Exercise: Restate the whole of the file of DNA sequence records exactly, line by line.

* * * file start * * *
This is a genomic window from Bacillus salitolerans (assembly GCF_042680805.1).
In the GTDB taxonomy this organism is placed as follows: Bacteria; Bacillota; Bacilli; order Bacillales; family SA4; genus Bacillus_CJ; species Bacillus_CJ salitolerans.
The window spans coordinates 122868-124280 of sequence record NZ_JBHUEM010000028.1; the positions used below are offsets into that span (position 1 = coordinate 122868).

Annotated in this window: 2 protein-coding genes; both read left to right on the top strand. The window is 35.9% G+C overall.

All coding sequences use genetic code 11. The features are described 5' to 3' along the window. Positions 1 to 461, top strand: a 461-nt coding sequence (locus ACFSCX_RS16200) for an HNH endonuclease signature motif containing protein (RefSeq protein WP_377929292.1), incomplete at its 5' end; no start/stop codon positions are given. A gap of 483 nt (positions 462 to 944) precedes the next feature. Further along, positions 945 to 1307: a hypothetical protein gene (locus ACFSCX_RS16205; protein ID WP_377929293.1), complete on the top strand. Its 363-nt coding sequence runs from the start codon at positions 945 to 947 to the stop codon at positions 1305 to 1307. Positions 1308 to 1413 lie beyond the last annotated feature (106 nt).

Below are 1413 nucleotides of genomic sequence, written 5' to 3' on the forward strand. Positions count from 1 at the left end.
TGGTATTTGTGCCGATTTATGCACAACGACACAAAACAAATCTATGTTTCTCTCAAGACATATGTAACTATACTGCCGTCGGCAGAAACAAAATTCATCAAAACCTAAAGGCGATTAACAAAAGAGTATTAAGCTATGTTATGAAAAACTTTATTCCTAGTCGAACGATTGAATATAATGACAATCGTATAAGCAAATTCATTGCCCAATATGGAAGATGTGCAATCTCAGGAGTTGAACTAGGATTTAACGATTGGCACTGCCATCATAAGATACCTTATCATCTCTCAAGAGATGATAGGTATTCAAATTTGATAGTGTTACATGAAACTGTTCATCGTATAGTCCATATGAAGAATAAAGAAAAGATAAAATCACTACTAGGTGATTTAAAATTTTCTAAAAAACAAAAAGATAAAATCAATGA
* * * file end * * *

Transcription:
This is a genomic window from Bacillus salitolerans (assembly GCF_042680805.1).
In the GTDB taxonomy this organism is placed as follows: Bacteria; Bacillota; Bacilli; order Bacillales; family SA4; genus Bacillus_CJ; species Bacillus_CJ salitolerans.
The window spans coordinates 122868-124280 of sequence record NZ_JBHUEM010000028.1; the positions used below are offsets into that span (position 1 = coordinate 122868).

Annotated in this window: 2 protein-coding genes; both read left to right on the top strand. The window is 35.9% G+C overall.

All coding sequences use genetic code 11. The features are described 5' to 3' along the window. Positions 1 to 461, top strand: a 461-nt coding sequence (locus ACFSCX_RS16200) for an HNH endonuclease signature motif containing protein (RefSeq protein WP_377929292.1), incomplete at its 5' end; no start/stop codon positions are given. A gap of 483 nt (positions 462 to 944) precedes the next feature. Further along, positions 945 to 1307: a hypothetical protein gene (locus ACFSCX_RS16205; protein ID WP_377929293.1), complete on the top strand. Its 363-nt coding sequence runs from the start codon at positions 945 to 947 to the stop codon at positions 1305 to 1307. Positions 1308 to 1413 lie beyond the last annotated feature (106 nt).

Below are 1413 nucleotides of genomic sequence, written 5' to 3' on the forward strand. Positions count from 1 at the left end.
TGGTATTTGTGCCGATTTATGCACAACGACACAAAACAAATCTATGTTTCTCTCAAGACATATGTAACTATACTGCCGTCGGCAGAAACAAAATTCATCAAAACCTAAAGGCGATTAACAAAAGAGTATTAAGCTATGTTATGAAAAACTTTATTCCTAGTCGAACGATTGAATATAATGACAATCGTATAAGCAAATTCATTGCCCAATATGGAAGATGTGCAATCTCAGGAGTTGAACTAGGATTTAACGATTGGCACTGCCATCATAAGATACCTTATCATCTCTCAAGAGATGATAGGTATTCAAATTTGATAGTGTTACATGAAACTGTTCATCGTATAGTCCATATGAAGAATAAAGAAAAGATAAAATCACTACTAGGTGATTTAAAATTTTCTAAAAAACAAAAAGATAAAATCAATGA